A New GOOD Era

GOOD's new executive editor on why it's an awesome time to be in the media business.

A few months ago I had lunch with an editor who's been in this business for nearly 30 years. Our conversation found its way to a topic that always tends to crop up when journalists of different generations hang out together: What does it mean to be an editor and writer when journalism has become associated with aggregating instead of editing, optimizing instead of writing, clicking instead of reading?

My fellow editor was incredulous when I told her that, even if you gave me the option to magically relocate my career to the journalistic landscape of decades gone by, I would choose to stay in the modern era. It's exciting that business models are in constant flux. It's exciting that we now have lots of different ways of measuring prestige and interest, from reputation to comments to clicks to subscribers. It's exciting that editors are no longer gatekeepers, yet our skills remain indispensable. This is an era of combinations: digital and print, words and images, journalism and activism, original and curated.

For many journalists of my generation (I am 29), this excitement has been tempered by the day-to-day drudgery of convincing editors and publishers from other generations that this is, in fact, an awesome time to be in the business. Happily, now that I've accepted the job as executive editor of GOOD, bridging this divide is no longer a part of my daily working life.

Here, we all understand that "magazine" doesn't refer to the paper-and-ink product sitting on your coffee table—it's also a way of describing a community and daily reading experience. We understand that traditional advertising is not the only way to support quality journalism, and that there are many, many ways for readers to engage with our work, whether online, in print, or in person. We understand that not everything written in the first person is inconsequential fluff and that cable news and national papers are not the final arbiters of what's worthy of our attention. To us, graphics aren't just a side dish but a main course. And context is everything. GOOD is more than articles and images—it's a common denominator for people who pursue a valuable life, broadly defined. What could be more modern than that?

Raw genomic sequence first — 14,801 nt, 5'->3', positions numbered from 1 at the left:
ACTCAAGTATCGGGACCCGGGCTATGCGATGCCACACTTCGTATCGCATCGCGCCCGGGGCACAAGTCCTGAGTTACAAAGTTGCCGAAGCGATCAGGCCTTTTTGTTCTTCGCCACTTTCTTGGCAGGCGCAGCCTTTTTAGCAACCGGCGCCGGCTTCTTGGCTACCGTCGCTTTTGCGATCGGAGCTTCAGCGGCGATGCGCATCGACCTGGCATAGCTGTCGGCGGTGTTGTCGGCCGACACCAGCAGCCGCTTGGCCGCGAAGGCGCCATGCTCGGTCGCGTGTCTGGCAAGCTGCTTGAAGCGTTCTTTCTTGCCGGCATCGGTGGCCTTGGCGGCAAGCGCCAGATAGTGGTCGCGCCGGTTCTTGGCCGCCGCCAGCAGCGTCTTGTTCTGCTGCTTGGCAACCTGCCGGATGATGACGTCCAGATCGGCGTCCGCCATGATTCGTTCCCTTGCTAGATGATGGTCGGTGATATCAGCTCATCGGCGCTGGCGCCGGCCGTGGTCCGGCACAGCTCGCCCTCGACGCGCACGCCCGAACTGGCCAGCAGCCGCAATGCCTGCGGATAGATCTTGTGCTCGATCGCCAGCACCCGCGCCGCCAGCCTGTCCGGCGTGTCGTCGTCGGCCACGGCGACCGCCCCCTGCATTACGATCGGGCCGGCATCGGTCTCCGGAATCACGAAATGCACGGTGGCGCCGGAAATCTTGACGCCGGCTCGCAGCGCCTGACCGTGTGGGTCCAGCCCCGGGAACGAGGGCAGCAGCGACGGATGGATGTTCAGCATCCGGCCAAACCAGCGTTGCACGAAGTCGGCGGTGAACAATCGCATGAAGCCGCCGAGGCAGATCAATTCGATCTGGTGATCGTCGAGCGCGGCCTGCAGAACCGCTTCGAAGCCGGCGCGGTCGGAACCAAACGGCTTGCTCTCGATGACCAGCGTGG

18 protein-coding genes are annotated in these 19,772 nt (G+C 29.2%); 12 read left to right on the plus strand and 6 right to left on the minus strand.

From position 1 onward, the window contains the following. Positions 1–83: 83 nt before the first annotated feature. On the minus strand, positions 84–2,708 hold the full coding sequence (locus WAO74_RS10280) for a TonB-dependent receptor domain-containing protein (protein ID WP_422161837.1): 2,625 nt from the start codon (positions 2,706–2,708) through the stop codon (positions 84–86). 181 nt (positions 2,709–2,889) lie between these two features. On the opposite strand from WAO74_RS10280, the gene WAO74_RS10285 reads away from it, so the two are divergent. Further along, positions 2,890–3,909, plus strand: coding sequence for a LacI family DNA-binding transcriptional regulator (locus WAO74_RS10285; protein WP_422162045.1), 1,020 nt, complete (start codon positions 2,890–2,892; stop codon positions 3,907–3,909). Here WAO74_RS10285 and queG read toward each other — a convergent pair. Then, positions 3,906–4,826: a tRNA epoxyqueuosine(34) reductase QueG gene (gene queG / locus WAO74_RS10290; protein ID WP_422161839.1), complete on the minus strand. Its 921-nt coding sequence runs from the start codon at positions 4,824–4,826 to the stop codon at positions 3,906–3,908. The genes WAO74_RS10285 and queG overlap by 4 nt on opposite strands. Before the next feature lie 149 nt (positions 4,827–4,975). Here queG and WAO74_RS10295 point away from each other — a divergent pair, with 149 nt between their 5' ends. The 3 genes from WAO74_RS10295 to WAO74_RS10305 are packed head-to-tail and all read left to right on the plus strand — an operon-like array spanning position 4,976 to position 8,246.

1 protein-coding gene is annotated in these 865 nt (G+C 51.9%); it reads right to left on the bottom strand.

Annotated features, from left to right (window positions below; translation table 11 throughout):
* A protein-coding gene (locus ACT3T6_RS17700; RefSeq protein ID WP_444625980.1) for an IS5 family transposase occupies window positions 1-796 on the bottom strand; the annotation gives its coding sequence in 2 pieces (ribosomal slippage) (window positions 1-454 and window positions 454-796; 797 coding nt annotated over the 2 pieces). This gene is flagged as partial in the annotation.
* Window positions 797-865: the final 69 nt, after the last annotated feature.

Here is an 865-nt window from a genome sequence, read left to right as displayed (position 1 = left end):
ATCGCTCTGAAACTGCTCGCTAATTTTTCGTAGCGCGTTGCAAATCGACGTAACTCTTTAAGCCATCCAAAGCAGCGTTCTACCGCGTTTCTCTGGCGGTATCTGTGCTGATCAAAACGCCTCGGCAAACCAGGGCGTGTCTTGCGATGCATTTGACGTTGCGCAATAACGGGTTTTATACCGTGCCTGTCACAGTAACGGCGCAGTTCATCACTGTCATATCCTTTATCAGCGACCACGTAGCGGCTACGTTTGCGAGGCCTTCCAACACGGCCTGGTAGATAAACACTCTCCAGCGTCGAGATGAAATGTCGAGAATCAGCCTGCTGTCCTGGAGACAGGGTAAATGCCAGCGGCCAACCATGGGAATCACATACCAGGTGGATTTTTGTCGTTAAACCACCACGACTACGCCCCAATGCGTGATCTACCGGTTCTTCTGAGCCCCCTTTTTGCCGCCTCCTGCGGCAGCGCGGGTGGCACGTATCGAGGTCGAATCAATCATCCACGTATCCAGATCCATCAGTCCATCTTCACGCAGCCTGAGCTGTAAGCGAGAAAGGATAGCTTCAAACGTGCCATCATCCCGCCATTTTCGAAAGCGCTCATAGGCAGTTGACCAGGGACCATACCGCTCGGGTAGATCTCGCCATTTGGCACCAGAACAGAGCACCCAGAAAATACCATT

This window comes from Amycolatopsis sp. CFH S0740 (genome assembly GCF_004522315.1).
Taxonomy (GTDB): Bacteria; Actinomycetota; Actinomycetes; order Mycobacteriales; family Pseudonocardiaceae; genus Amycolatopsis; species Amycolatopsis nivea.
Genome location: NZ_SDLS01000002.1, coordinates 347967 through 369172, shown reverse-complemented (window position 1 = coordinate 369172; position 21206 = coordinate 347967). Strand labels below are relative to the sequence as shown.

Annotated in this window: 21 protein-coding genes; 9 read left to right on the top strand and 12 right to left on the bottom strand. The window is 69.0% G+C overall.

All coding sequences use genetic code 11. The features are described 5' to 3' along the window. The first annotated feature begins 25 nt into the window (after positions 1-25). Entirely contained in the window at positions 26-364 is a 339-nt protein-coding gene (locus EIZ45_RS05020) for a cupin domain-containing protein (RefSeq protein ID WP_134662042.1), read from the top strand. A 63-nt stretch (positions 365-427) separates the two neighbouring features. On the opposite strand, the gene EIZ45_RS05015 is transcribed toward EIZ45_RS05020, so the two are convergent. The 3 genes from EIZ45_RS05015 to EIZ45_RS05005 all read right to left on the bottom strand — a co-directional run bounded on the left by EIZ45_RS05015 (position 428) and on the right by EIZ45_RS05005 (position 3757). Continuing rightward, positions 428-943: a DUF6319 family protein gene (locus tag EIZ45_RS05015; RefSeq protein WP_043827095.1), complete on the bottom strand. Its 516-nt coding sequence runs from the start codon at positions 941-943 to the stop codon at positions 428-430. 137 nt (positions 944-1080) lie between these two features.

I'm really happy to be here at GOOD. And things are only going to get better.

via Gage Skidmore / Flickr and nrkbeta / flickr

The Southern Poverty Law Center (SPLC) dropped a bombshell on Tuesday, announcing it had over 900 emails that White House aide Stephen Miller sent to former Breitbart writer and editor Katie McHugh.

According to the SPLC, in the emails, Miller aggressively "promoted white nationalist literature, pushed racist immigration stories and obsessed over the loss of Confederate symbols after Dylann Roof's murderous rampage."

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via Around the NFL / Twitter

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The former 49er quarterback who inflamed the culture wars by peacefully protesting against social injustice during the national anthem made the announcement on Twitter Tuesday.

Kaepernick is scheduled for a 15-minute on-field workout and an interview that will be recorded and sent to all 32 teams. The Miami Dolphins, Dallas Cowboys, and Detroit Lions are expected to have representatives in attendance.

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"We like our quarterback situation right now," Miami head coach, Brian Flores said. "We're going to do our due diligence."